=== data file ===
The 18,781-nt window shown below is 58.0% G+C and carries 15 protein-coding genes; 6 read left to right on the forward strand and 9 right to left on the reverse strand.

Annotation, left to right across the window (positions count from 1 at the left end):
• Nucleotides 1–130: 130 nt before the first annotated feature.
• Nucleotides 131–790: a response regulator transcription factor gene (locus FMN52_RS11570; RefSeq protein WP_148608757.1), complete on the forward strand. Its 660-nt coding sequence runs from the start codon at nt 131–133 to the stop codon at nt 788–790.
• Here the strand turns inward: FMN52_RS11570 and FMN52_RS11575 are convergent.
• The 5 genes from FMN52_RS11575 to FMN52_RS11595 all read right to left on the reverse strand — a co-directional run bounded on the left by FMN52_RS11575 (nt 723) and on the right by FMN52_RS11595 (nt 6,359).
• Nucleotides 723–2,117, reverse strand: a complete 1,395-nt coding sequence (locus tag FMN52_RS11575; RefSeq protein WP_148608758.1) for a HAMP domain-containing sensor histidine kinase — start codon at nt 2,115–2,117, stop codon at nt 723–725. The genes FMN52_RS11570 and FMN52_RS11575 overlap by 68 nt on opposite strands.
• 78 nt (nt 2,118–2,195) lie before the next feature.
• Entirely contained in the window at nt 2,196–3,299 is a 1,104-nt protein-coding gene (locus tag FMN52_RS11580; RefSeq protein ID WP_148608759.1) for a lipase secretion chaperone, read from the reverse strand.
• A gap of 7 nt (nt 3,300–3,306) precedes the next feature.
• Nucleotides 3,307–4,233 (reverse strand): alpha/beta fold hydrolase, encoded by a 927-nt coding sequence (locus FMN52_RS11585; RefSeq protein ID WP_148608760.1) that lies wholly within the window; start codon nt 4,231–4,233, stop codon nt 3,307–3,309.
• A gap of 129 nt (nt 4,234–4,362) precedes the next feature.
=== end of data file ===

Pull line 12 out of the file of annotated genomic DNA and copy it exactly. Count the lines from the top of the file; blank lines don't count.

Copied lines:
• A gap of 129 nt (nt 4,234–4,362) precedes the next feature.